Paul Mampilly: Learning On-The-Job is Key

Paul Mampilly served as a senior editor that was specializing in helping citizens of Main Street to find wealth in investing, small cap stocks, technology and he wrote about this in Banyan Hill Publishing back in 2016. But before he went on his writing ventures – he first started as an assistant portfolio manager on Wall Street back in 1991 – where he worked at Bankers Trust – he became a household name when he miraculously grew a 50 million dollar investment into 88 million dollars in the midst of a financial crisis. This was during the competition held by the Templeton Foundation.

How does an individual like Paul Mampilly spend his day?

Paul Mampilly believes that his productivity is rooted in his commitment and consistency in keeping the same routine every single day – he constantly and consistently checks up on his stocks and he tracks the behavior of it as well – he makes sure that he is always well informed of the trends so that he can act on it accordingly. Paul keeps a keen eye on the movement of stocks and tries to create patterns – and this happens on a daily basis. Paul’s dedication to his excellent practices keeps him at the top of his game and he believes that this is what sets him apart from other investors.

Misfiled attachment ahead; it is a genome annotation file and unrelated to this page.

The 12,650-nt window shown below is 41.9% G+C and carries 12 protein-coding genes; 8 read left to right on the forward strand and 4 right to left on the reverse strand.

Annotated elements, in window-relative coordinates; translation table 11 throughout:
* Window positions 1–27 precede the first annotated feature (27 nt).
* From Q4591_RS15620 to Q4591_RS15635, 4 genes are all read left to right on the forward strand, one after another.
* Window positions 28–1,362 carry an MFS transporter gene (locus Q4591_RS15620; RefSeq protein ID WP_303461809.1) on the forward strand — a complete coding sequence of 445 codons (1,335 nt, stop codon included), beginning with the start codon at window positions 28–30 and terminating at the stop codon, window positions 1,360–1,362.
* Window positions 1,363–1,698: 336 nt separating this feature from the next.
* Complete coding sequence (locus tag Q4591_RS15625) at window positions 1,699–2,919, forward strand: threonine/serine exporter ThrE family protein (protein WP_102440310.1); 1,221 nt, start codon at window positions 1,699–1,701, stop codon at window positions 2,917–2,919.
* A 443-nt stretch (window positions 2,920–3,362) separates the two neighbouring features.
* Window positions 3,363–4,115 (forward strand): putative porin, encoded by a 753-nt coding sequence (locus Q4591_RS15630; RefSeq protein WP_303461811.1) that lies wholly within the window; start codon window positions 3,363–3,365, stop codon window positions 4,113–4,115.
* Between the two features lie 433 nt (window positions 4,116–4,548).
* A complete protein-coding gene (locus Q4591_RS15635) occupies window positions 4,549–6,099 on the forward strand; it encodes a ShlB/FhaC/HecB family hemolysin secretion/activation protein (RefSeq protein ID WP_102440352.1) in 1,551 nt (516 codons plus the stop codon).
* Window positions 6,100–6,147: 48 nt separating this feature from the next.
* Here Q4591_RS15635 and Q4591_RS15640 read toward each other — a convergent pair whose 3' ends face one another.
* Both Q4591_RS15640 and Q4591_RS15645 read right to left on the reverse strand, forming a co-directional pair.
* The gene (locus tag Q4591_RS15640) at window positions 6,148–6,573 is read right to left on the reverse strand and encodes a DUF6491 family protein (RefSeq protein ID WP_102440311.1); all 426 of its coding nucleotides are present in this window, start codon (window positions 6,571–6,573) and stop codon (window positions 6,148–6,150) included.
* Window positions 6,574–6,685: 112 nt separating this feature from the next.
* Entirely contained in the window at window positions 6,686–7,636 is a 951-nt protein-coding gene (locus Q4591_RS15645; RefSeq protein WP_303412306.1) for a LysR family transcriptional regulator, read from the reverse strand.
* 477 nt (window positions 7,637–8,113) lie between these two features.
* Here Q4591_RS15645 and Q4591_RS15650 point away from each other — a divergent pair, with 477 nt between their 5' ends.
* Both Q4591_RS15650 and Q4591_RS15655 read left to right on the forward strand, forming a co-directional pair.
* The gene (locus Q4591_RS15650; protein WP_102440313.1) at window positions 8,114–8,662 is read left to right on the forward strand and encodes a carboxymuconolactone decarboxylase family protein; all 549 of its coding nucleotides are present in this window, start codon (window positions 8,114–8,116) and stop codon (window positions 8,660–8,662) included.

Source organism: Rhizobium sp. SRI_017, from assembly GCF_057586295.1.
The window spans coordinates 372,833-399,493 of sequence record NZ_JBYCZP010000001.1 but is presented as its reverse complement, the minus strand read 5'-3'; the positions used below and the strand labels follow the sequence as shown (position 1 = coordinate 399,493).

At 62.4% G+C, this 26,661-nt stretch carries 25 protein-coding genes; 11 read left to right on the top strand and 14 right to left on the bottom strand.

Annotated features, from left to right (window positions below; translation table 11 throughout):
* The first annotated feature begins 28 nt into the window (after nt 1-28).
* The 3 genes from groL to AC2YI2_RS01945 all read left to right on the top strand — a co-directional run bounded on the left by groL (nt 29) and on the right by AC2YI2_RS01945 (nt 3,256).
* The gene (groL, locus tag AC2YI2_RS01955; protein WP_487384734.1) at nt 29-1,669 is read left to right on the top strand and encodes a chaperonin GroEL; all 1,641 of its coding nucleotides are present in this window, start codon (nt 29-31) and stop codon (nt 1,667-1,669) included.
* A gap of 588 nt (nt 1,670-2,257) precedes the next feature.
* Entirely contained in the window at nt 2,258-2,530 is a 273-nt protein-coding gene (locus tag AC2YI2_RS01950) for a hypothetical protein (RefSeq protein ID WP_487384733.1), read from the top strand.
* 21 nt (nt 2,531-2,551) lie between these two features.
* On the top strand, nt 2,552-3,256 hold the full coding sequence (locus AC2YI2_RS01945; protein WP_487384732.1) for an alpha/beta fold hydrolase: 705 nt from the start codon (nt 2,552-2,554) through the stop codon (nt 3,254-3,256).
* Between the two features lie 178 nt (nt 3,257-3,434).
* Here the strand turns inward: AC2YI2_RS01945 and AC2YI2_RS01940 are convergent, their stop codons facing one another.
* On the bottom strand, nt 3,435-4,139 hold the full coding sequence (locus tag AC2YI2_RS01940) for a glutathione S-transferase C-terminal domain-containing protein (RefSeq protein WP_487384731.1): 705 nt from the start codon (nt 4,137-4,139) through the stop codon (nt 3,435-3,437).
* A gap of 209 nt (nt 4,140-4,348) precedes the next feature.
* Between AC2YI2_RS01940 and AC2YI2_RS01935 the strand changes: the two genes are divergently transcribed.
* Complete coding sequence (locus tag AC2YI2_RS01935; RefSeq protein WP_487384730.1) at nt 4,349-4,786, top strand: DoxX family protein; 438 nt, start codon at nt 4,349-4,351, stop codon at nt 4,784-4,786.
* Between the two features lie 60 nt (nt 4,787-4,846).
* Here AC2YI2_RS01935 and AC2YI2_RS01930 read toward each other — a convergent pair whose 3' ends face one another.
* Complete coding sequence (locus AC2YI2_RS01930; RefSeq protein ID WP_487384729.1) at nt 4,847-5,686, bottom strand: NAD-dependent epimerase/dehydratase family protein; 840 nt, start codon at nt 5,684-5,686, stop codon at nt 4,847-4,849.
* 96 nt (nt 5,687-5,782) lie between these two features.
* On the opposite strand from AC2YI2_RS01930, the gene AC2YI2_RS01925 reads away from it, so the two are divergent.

No College, and more Wall Street?

Paul Mampilly says that if he could have done something differently growing up is that he would’ve liked to have not gone to college and learned directly from the streets of Wall Street – he believes that to really learn the tricks of the trade, one must be fresh blood that goes into the business of Wall Street – and even when Paul has already went to college, majority of his knowledge was still because of his experiences in Wall Street. Paul believes that there are a million things that are more important than what they teach you in college – and these are the things that you learn real-time, on the job, and on the streets. But Paul does not discredit his college years, he just punctuates on the things that he learned during his time in Wall Street.

Read more: